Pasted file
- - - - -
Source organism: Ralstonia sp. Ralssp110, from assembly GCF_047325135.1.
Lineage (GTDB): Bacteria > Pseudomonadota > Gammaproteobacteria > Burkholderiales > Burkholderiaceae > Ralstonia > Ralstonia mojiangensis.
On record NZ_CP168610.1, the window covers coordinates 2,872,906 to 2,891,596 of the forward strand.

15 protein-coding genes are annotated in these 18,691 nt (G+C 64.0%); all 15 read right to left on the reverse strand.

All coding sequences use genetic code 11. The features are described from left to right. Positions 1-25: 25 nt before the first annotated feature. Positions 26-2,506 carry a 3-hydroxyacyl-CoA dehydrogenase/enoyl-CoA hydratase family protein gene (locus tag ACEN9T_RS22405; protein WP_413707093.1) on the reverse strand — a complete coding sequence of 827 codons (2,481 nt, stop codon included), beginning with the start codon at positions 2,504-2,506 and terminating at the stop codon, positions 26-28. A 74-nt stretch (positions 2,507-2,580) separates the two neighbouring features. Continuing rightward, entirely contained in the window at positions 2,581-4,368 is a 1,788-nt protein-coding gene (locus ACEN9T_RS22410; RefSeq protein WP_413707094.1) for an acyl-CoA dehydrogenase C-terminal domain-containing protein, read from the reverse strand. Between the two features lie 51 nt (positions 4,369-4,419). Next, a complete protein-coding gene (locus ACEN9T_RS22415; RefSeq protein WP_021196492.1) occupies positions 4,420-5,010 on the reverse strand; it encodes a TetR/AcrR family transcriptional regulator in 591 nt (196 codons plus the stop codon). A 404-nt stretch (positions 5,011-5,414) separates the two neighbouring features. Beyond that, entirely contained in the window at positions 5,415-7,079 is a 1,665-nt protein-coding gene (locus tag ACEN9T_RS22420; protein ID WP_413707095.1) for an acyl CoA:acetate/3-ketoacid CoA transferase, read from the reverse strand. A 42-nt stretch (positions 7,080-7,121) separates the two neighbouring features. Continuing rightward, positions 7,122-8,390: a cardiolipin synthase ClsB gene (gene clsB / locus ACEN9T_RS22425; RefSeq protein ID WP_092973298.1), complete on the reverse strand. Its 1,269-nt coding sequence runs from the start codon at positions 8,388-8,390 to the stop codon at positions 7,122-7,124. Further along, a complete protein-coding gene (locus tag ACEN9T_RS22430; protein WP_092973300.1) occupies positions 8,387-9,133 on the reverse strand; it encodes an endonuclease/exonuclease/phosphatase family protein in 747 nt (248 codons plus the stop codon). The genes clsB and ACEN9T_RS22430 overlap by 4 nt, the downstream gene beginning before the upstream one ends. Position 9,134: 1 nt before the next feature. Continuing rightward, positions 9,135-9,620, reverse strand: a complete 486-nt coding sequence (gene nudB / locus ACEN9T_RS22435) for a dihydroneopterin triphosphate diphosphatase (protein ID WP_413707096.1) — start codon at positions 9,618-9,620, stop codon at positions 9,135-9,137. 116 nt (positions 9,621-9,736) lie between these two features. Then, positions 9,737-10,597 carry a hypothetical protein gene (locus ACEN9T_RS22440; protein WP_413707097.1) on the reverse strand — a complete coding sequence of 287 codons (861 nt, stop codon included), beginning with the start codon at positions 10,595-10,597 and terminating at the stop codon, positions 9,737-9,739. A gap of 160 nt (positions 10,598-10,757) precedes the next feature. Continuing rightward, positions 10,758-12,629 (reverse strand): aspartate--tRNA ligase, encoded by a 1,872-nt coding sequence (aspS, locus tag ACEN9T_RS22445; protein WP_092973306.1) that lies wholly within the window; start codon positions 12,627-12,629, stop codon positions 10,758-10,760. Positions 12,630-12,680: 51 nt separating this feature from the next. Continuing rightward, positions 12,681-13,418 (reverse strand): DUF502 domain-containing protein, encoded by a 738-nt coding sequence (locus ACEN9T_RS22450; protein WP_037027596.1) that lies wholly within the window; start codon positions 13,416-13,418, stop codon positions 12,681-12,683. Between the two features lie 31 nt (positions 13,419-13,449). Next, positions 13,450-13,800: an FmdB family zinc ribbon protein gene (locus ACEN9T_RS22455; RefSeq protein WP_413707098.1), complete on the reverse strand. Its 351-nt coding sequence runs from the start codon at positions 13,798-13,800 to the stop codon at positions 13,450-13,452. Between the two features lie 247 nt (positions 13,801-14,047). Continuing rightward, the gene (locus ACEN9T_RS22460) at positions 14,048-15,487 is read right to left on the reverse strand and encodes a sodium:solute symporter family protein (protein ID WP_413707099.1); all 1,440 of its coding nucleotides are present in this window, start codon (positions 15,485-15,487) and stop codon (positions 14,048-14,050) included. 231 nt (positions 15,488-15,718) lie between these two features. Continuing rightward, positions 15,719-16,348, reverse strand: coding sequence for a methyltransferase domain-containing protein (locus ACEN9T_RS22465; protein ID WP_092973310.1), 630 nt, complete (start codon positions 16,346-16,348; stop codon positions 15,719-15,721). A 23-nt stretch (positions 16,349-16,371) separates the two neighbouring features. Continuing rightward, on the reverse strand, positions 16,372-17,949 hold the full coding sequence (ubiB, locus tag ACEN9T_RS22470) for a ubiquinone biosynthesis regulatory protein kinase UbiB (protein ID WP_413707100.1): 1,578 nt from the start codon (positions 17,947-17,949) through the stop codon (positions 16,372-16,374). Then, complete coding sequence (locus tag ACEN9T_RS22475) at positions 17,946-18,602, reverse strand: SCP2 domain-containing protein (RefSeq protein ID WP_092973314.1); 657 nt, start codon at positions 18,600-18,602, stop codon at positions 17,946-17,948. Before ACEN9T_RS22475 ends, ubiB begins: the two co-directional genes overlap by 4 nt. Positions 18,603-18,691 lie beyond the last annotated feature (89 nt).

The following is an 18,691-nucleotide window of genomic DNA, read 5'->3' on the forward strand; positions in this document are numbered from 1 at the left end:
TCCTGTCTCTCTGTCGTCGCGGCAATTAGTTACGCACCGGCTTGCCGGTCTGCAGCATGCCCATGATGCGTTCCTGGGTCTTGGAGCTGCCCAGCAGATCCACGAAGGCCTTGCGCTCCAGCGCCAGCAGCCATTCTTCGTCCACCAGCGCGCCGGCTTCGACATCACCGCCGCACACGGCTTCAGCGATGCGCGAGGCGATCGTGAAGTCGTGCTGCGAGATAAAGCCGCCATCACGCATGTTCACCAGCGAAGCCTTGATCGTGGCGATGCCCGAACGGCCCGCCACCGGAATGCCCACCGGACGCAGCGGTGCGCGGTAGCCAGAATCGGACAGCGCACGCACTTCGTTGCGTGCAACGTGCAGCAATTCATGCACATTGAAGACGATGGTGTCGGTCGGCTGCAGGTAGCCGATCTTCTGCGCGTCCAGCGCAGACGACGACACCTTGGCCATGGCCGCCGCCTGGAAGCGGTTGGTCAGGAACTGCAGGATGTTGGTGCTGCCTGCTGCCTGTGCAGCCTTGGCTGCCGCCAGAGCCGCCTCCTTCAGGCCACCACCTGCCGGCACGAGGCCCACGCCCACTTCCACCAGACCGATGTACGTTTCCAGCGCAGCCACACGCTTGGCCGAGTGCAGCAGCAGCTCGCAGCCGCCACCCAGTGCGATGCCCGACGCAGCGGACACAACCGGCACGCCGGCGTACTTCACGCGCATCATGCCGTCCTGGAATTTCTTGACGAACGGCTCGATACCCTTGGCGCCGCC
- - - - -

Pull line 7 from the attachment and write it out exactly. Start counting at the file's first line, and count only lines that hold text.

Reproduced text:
TCCTGTCTCTCTGTCGTCGCGGCAATTAGTTACGCACCGGCTTGCCGGTCTGCAGCATGCCCATGATGCGTTCCTGGGTCTTGGAGCTGCCCAGCAGATCCACGAAGGCCTTGCGCTCCAGCGCCAGCAGCCATTCTTCGTCCACCAGCGCGCCGGCTTCGACATCACCGCCGCACACGGCTTCAGCGATGCGCGAGGCGATCGTGAAGTCGTGCTGCGAGATAAAGCCGCCATCACGCATGTTCACCAGCGAAGCCTTGATCGTGGCGATGCCCGAACGGCCCGCCACCGGAATGCCCACCGGACGCAGCGGTGCGCGGTAGCCAGAATCGGACAGCGCACGCACTTCGTTGCGTGCAACGTGCAGCAATTCATGCACATTGAAGACGATGGTGTCGGTCGGCTGCAGGTAGCCGATCTTCTGCGCGTCCAGCGCAGACGACGACACCTTGGCCATGGCCGCCGCCTGGAAGCGGTTGGTCAGGAACTGCAGGATGTTGGTGCTGCCTGCTGCCTGTGCAGCCTTGGCTGCCGCCAGAGCCGCCTCCTTCAGGCCACCACCTGCCGGCACGAGGCCCACGCCCACTTCCACCAGACCGATGTACGTTTCCAGCGCAGCCACACGCTTGGCCGAGTGCAGCAGCAGCTCGCAGCCGCCACCCAGTGCGATGCCCGACGCAGCGGACACAACCGGCACGCCGGCGTACTTCACGCGCATCATGCCGTCCTGGAATTTCTTGACGAACGGCTCGATACCCTTGGCGCCGCC